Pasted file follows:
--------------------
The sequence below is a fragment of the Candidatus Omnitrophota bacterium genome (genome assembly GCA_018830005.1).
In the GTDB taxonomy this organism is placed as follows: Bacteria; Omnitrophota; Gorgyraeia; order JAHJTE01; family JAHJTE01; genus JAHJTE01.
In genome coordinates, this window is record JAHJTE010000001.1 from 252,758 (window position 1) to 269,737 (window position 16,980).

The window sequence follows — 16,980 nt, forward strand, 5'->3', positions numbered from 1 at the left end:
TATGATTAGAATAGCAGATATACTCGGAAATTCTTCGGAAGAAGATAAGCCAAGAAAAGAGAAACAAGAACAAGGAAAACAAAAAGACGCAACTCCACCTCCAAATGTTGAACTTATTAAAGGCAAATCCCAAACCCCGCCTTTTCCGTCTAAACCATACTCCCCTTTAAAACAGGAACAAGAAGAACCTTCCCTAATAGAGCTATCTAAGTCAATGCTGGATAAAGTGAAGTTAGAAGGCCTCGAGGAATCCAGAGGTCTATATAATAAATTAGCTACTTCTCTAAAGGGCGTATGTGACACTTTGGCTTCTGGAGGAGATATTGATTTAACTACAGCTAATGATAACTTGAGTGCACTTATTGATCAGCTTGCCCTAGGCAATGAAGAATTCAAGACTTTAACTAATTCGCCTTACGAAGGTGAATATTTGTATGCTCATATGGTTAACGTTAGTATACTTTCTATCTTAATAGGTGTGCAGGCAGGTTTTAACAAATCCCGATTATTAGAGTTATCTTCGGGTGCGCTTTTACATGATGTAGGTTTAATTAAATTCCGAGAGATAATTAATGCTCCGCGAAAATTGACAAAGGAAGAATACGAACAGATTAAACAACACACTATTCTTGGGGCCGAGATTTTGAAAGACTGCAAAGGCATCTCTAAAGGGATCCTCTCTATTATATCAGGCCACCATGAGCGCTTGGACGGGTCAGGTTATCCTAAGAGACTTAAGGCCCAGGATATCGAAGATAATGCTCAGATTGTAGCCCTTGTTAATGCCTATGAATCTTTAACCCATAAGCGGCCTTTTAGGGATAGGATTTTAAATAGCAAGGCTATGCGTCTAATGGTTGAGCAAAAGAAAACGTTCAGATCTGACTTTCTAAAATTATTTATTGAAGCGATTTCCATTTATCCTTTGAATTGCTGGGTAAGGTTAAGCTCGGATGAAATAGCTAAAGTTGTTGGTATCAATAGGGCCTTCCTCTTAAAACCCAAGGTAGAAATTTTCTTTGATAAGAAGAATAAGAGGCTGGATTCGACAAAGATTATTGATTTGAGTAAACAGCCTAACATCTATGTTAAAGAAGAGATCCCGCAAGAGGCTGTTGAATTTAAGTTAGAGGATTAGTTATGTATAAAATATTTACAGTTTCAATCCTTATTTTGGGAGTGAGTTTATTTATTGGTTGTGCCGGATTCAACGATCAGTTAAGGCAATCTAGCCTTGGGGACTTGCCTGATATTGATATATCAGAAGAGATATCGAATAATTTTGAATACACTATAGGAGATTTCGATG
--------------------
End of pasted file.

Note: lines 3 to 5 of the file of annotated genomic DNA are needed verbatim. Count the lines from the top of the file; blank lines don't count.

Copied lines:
In genome coordinates, this window is record JAHJTE010000001.1 from 252,758 (window position 1) to 269,737 (window position 16,980).

The window sequence follows — 16,980 nt, forward strand, 5'->3', positions numbered from 1 at the left end:
TATGATTAGAATAGCAGATATACTCGGAAATTCTTCGGAAGAAGATAAGCCAAGAAAAGAGAAACAAGAACAAGGAAAACAAAAAGACGCAACTCCACCTCCAAATGTTGAACTTATTAAAGGCAAATCCCAAACCCCGCCTTTTCCGTCTAAACCATACTCCCCTTTAAAACAGGAACAAGAAGAACCTTCCCTAATAGAGCTATCTAAGTCAATGCTGGATAAAGTGAAGTTAGAAGGCCTCGAGGAATCCAGAGGTCTATATAATAAATTAGCTACTTCTCTAAAGGGCGTATGTGACACTTTGGCTTCTGGAGGAGATATTGATTTAACTACAGCTAATGATAACTTGAGTGCACTTATTGATCAGCTTGCCCTAGGCAATGAAGAATTCAAGACTTTAACTAATTCGCCTTACGAAGGTGAATATTTGTATGCTCATATGGTTAACGTTAGTATACTTTCTATCTTAATAGGTGTGCAGGCAGGTTTTAACAAATCCCGATTATTAGAGTTATCTTCGGGTGCGCTTTTACATGATGTAGGTTTAATTAAATTCCGAGAGATAATTAATGCTCCGCGAAAATTGACAAAGGAAGAATACGAACAGATTAAACAACACACTATTCTTGGGGCCGAGATTTTGAAAGACTGCAAAGGCATCTCTAAAGGGATCCTCTCTATTATATCAGGCCACCATGAGCGCTTGGACGGGTCAGGTTATCCTAAGAGACTTAAGGCCCAGGATATCGAAGATAATGCTCAGATTGTAGCCCTTGTTAATGCCTATGAATCTTTAACCCATAAGCGGCCTTTTAGGGATAGGATTTTAAATAGCAAGGCTATGCGTCTAATGGTTGAGCAAAAGAAAACGTTCAGATCTGACTTTCTAAAATTATTTATTGAAGCGATTTCCATTTATCCTTTGAATTGCTGGGTAAGGTTAAGCTCGGATGAAATAGCTAAAGTTGTTGGTATCAATAGGGCCTTCCTCTTAAAACCCAAGGTAGAAATTTTCTTTGATAAGAAGAATAAGAGGCTGGATTCGACAAAGATTATTGATTTGAGTAAACAGCCTAACATCTATGTTAAAGAAGAGATCCCGCAAGAGGCTGTTGAATTTAAGTTAGAGGATTAGTTATGTATAAAATATTTACAGTTTCAATCCTTATTTTGGGAGTGAGTTTATTTATTGGTTGTGCCGGATTCAACGATCAGTTAAGGCAATCTAGCCTTGGGGACTTGCCTGATATTGATATATCAGAAGAGATATCGAATAATTTTGAATACACTATAGGAGATTTCGATG